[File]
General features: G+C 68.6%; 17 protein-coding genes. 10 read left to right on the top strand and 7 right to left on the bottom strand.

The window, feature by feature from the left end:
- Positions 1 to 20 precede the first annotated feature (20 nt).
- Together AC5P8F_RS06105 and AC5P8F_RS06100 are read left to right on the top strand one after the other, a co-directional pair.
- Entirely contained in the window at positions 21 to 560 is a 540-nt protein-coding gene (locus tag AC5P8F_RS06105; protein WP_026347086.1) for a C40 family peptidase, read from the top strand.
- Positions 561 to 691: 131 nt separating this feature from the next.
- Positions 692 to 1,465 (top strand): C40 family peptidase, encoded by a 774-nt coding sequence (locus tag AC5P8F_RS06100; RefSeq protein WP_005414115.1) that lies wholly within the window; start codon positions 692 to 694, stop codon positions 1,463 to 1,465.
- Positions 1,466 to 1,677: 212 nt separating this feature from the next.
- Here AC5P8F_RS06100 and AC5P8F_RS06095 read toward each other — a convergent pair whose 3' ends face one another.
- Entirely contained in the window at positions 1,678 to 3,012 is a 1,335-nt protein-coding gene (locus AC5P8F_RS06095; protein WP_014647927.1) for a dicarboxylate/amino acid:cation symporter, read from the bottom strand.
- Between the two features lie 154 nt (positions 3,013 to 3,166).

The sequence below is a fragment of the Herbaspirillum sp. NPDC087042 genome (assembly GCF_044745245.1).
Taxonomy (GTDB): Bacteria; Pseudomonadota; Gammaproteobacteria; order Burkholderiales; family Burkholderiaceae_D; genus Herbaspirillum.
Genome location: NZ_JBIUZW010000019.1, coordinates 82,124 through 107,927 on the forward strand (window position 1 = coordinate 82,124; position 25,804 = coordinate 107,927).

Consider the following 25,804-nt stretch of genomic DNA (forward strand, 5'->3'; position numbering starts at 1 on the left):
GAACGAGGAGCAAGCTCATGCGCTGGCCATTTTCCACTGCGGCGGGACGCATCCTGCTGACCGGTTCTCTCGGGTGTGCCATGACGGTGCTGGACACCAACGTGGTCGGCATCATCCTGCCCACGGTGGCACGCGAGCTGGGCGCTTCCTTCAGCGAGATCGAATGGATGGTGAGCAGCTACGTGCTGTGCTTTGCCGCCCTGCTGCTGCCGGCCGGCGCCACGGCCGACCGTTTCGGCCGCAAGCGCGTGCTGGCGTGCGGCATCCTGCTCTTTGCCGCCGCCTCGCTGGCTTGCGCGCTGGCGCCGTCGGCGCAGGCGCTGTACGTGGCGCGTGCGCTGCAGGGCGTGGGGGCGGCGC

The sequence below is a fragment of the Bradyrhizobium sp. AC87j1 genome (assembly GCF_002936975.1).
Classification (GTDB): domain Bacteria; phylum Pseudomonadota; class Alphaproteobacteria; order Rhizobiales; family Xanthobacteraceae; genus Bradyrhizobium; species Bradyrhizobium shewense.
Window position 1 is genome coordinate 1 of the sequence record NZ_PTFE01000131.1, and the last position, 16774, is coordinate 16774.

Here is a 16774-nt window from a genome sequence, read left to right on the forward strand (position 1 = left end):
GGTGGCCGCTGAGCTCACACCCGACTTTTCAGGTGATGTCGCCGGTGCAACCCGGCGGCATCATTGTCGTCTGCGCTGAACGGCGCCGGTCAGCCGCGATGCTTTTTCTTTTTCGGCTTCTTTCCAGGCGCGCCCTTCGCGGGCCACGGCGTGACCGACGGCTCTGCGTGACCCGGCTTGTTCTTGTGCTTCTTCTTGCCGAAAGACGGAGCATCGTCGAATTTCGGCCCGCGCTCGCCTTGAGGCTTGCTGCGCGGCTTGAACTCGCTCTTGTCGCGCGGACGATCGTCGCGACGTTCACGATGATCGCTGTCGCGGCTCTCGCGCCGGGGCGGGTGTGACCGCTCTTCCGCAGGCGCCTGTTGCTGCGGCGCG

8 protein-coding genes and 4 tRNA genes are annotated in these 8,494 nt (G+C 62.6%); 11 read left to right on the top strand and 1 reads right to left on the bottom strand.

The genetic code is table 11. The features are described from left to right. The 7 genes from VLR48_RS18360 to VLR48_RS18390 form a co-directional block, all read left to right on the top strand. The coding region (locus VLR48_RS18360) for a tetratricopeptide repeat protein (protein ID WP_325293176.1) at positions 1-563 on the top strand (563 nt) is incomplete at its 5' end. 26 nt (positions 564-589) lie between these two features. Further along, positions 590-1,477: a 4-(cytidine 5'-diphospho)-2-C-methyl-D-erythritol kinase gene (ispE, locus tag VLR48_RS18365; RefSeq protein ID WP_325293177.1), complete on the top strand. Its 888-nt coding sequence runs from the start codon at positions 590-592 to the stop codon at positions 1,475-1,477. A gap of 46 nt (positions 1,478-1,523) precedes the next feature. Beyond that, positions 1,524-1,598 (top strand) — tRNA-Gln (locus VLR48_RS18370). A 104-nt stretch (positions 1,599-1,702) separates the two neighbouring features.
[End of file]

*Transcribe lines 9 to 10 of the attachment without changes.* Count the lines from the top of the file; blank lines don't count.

- Here AC5P8F_RS06100 and AC5P8F_RS06095 read toward each other — a convergent pair whose 3' ends face one another.
- Entirely contained in the window at positions 1,678 to 3,012 is a 1,335-nt protein-coding gene (locus AC5P8F_RS06095; protein WP_014647927.1) for a dicarboxylate/amino acid:cation symporter, read from the bottom strand.